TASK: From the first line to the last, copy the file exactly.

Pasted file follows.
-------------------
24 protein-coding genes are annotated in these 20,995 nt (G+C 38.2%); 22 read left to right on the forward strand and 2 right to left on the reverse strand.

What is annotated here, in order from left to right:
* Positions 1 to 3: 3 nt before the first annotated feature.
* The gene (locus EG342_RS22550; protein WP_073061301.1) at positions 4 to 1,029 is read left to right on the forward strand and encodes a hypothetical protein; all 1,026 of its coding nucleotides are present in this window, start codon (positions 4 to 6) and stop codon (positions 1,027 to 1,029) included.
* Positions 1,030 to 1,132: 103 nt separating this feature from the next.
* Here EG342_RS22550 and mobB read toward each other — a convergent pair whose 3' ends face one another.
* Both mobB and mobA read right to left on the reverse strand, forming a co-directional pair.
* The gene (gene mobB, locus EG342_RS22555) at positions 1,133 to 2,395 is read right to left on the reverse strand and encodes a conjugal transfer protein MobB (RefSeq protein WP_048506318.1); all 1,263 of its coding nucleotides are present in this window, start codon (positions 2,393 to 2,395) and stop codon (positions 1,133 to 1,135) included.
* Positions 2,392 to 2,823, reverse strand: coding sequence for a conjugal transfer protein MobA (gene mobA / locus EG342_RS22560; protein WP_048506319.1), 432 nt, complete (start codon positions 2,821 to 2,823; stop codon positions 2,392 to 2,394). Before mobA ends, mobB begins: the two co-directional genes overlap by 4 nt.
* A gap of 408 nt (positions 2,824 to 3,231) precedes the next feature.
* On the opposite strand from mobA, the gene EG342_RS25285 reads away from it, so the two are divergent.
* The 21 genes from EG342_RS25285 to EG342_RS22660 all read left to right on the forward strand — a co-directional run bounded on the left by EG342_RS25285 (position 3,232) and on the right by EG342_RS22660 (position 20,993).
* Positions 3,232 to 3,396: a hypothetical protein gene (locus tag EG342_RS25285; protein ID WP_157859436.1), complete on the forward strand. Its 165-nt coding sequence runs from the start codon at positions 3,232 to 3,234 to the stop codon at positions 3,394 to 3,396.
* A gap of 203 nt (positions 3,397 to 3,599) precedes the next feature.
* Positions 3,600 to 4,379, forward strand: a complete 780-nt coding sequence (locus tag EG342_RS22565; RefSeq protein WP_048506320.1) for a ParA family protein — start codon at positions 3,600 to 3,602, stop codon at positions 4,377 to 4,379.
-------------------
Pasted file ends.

24 protein-coding genes are annotated in these 20,995 nt (G+C 38.2%); 22 read left to right on the forward strand and 2 right to left on the reverse strand.

What is annotated here, in order from left to right:
* Positions 1 to 3: 3 nt before the first annotated feature.
* The gene (locus EG342_RS22550; protein WP_073061301.1) at positions 4 to 1,029 is read left to right on the forward strand and encodes a hypothetical protein; all 1,026 of its coding nucleotides are present in this window, start codon (positions 4 to 6) and stop codon (positions 1,027 to 1,029) included.
* Positions 1,030 to 1,132: 103 nt separating this feature from the next.
* Here EG342_RS22550 and mobB read toward each other — a convergent pair whose 3' ends face one another.
* Both mobB and mobA read right to left on the reverse strand, forming a co-directional pair.
* The gene (gene mobB, locus EG342_RS22555) at positions 1,133 to 2,395 is read right to left on the reverse strand and encodes a conjugal transfer protein MobB (RefSeq protein WP_048506318.1); all 1,263 of its coding nucleotides are present in this window, start codon (positions 2,393 to 2,395) and stop codon (positions 1,133 to 1,135) included.
* Positions 2,392 to 2,823, reverse strand: coding sequence for a conjugal transfer protein MobA (gene mobA / locus EG342_RS22560; protein WP_048506319.1), 432 nt, complete (start codon positions 2,821 to 2,823; stop codon positions 2,392 to 2,394). Before mobA ends, mobB begins: the two co-directional genes overlap by 4 nt.
* A gap of 408 nt (positions 2,824 to 3,231) precedes the next feature.
* On the opposite strand from mobA, the gene EG342_RS25285 reads away from it, so the two are divergent.
* The 21 genes from EG342_RS25285 to EG342_RS22660 all read left to right on the forward strand — a co-directional run bounded on the left by EG342_RS25285 (position 3,232) and on the right by EG342_RS22660 (position 20,993).
* Positions 3,232 to 3,396: a hypothetical protein gene (locus tag EG342_RS25285; protein ID WP_157859436.1), complete on the forward strand. Its 165-nt coding sequence runs from the start codon at positions 3,232 to 3,234 to the stop codon at positions 3,394 to 3,396.
* A gap of 203 nt (positions 3,397 to 3,599) precedes the next feature.
* Positions 3,600 to 4,379, forward strand: a complete 780-nt coding sequence (locus tag EG342_RS22565; RefSeq protein WP_048506320.1) for a ParA family protein — start codon at positions 3,600 to 3,602, stop codon at positions 4,377 to 4,379.